Values, Not Beliefs

By: Dr. Ted Baehr; ©2002
What happens when Christians follow their values, not their beliefs? How would it affect their witness for Christ? Their influence in the community? Dr. Baehr responds.

As I travel from country to country, speaking and teaching on media-wisdom, I con­stantly hear the question, phrased in many different ways, “how can the United States be so Christian, and yet be so debauched if 130 million people go to church every week.” This is a complex question which requires a complex answer. To keep this article simple, how­ever, one part of the answer is that too often Christians follow their values and not their beliefs.

As a way of illustration, many years ago, I was asked to meet with a pornographer who was searching for Jesus Christ. Of course, it was uncomfortable sitting at a coffee shop with someone who looked like he was called by a casting agency to play a role in Boogie Nights. By the grace of a loving God, however, he came to Christ and started attending one of the most solid Christian churches in Los Angeles. He even wrote two articles for MOVIEGUIDE® condemning the horrors of pornography.

Some time later, an anti-pornography agency called me. They had read the articles and wanted this former pornographer to speak at their fundraiser.

When I tracked him down, he said that he didn’t want to be found. He had tried selling computers and then cars, but he could not make enough money to sustain his rich and famous lifestyle, so he went back to selling pornography where he could make over $100,000 per week. Even so, he offered in way of rationalization, he was now witnessing to everyone to whom he sold pornography.

Soon thereafter, I met with a Christian friend whose progeny had just graduated and was now working for a cable TV company. The youth was concerned because many of chan­nels that the youth had to sell in his job were pornography related. When I suggested that he should quit, my friend pointed out that getting a job that paid a reasonable amount was difficult in a depressed economy.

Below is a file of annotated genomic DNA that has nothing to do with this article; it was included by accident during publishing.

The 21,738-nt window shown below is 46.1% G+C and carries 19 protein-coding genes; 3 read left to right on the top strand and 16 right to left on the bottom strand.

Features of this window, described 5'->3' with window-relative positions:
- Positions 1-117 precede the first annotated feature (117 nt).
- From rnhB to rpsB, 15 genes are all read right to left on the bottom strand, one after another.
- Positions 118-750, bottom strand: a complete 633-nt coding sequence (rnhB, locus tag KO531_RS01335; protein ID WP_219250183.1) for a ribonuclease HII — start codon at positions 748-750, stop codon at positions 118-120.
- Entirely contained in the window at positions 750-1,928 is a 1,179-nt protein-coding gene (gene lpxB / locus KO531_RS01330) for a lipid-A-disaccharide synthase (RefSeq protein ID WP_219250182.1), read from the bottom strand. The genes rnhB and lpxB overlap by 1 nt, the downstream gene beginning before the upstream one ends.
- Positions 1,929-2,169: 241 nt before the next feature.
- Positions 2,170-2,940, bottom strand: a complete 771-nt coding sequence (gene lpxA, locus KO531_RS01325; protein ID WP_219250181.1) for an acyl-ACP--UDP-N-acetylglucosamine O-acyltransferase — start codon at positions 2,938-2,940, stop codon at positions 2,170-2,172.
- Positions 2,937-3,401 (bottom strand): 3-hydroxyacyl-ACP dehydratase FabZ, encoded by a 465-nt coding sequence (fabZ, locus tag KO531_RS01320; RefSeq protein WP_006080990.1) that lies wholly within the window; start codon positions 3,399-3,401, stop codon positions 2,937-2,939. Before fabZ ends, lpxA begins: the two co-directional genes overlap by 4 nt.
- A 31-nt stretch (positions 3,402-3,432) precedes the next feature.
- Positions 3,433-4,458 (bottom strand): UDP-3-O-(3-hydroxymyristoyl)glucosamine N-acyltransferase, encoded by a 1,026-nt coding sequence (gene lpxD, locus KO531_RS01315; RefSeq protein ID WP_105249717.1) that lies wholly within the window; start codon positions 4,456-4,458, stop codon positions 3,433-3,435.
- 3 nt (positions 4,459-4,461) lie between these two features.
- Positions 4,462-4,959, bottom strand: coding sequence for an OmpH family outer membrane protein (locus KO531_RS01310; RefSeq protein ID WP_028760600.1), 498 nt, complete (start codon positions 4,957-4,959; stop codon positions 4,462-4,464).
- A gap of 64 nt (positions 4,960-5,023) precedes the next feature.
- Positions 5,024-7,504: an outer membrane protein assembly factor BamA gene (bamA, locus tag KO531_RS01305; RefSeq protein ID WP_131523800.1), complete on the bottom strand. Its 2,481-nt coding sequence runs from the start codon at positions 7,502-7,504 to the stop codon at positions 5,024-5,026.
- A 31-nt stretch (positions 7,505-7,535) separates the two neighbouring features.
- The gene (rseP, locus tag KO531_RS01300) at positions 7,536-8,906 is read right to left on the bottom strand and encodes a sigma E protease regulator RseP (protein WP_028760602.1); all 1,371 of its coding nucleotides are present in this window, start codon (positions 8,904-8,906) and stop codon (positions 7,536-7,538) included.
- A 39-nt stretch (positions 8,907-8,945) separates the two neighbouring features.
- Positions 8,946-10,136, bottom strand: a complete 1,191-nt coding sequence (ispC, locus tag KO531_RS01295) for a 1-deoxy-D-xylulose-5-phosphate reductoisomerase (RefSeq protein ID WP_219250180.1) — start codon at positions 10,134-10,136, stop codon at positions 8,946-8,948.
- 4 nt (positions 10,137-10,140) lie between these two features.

These are two extreme examples. Clearly, these people had Christian beliefs and had been discipled, but they valued their money more than their beliefs. This may be the es­sence of the problem of contemporary Christians in America: they follow their values, not their beliefs.

The problem is magnified in Hollywood. There are a growing number of ministries in Hollywood. At last count, the National Association of Evangelicals identified 43. There are also a growing number of Christians in Hollywood. At one count, a third of the executive producers of major prime time shows had expressed some degree of Christian faith at Christian meetings. Also, quite a few contemporary movies involve outspoken Christians in key positions. Yet, many of these TV program and movies are strongly anti-Christian, or contain horrendous immorality.

How does this happen?

Christians are not being salt and light. We are following our values-our love for fame, wealth and power-and not our Christian beliefs.

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